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Japanese whaling fleet endures rising tide of opposition

January 15, 2009 |  1:32 pm

A minke whale is processed aboard a Japanese factory whaling ship in 1995.

Could it be karma, bad luck, or merely unfortunate circumstances that have victimized the Japanese whaling fleet in the Antarctic region?

The three-vessel fleet, which has been hounded relentlessly by a crew aboard a Sea Shepherd Society ship, has already lost a crewman, who fell overboard and is presumed drowned.

More recently, one of its damaged ships, the Yushin Maru #2, has been ordered to leave the Port of Surabaya, East Java, in Indonesia before making repairs to its propeller. Australia and New Zealand do not allow the ships in their ports because large-scale commercial whaling has been condemned internationally.

Now, it seems, neither will Indonesia, which received communiques from Australia asking that it deny the whaling ships any services.

Among them, according to Sea Shepherd, was this one from Mayor Peter Tagliaferri of Fremantle, to Port officials and Mayor Banbang Dwi Hartono of Surabaya:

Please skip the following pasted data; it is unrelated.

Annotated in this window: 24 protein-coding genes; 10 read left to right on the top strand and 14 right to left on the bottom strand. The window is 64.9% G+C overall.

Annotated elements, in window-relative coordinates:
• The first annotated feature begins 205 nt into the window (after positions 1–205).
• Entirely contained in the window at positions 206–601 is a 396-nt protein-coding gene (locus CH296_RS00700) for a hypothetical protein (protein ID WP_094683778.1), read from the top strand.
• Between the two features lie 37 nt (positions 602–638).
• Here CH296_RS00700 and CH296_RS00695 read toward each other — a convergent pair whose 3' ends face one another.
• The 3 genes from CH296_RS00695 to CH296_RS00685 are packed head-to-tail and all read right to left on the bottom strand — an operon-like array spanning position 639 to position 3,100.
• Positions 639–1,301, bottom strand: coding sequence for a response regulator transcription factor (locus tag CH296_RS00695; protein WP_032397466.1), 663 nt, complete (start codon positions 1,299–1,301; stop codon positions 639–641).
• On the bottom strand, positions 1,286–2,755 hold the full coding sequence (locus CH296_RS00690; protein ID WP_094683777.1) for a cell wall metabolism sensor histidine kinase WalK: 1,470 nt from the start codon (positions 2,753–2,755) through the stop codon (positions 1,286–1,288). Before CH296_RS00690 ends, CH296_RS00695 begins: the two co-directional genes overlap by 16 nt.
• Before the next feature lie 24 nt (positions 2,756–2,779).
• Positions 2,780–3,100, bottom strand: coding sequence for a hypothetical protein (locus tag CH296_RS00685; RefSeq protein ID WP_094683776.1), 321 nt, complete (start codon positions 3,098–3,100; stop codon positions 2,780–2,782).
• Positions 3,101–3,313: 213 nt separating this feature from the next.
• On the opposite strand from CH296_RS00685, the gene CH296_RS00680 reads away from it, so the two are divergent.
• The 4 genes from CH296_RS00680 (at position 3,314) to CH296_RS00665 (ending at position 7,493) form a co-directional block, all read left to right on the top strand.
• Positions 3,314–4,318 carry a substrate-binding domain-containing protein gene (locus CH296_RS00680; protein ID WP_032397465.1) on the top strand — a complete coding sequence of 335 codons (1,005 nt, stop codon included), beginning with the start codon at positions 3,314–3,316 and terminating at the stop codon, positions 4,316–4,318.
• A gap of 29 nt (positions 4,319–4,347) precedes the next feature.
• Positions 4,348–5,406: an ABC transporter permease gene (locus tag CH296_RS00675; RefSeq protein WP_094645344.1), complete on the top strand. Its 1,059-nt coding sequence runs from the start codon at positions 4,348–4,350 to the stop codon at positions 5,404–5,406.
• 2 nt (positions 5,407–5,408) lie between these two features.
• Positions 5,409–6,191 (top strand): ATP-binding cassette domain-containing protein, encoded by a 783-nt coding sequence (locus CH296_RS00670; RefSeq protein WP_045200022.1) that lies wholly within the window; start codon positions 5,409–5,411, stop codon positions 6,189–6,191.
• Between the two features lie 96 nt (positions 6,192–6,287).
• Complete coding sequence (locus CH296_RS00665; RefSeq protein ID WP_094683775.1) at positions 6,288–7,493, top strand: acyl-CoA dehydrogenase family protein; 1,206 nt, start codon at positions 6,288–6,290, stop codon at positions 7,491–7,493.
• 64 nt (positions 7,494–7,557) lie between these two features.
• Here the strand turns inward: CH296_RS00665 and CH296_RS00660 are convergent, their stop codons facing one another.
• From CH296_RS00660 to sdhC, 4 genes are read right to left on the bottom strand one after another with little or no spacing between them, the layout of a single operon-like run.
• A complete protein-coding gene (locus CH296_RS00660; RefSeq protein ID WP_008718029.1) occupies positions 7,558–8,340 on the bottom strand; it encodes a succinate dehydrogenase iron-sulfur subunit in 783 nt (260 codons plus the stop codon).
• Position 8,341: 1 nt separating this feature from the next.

"The city of Fremantle does not support the illegal slaughter of whales and has constantly conveyed this through diplomatic processes to the Japanese government.

"I believe the Yushin Maru #2 is seeking propeller repairs in your port as a result of ice damage.

"The city of Fremantle would not support this vessel to enter our fishing boat harbour to seek repairs to continue an illegal activity.

"I, as Mayor of the City of Fremantle, urge you to also not allow this vessel to be repaired in your port and as a result the Yushin Maru #2 will not be able to rejoin the illegal whaling."

So for now there are only two viable whaling ships pursuing a seasonal quota of 935 minke whales and 50 fin whales. The way things are going, it appears they'll fall substantially short.

-- Pete Thomas

A minke roams the Southern California coast.

Photo, top: A minke whale is processed aboard a Japanese factory whaling ship in 1995. Credit: Greenpeace. Bottom: A minke roams the Southern California coast. Credit: Eric Martin / For the Los Angeles Times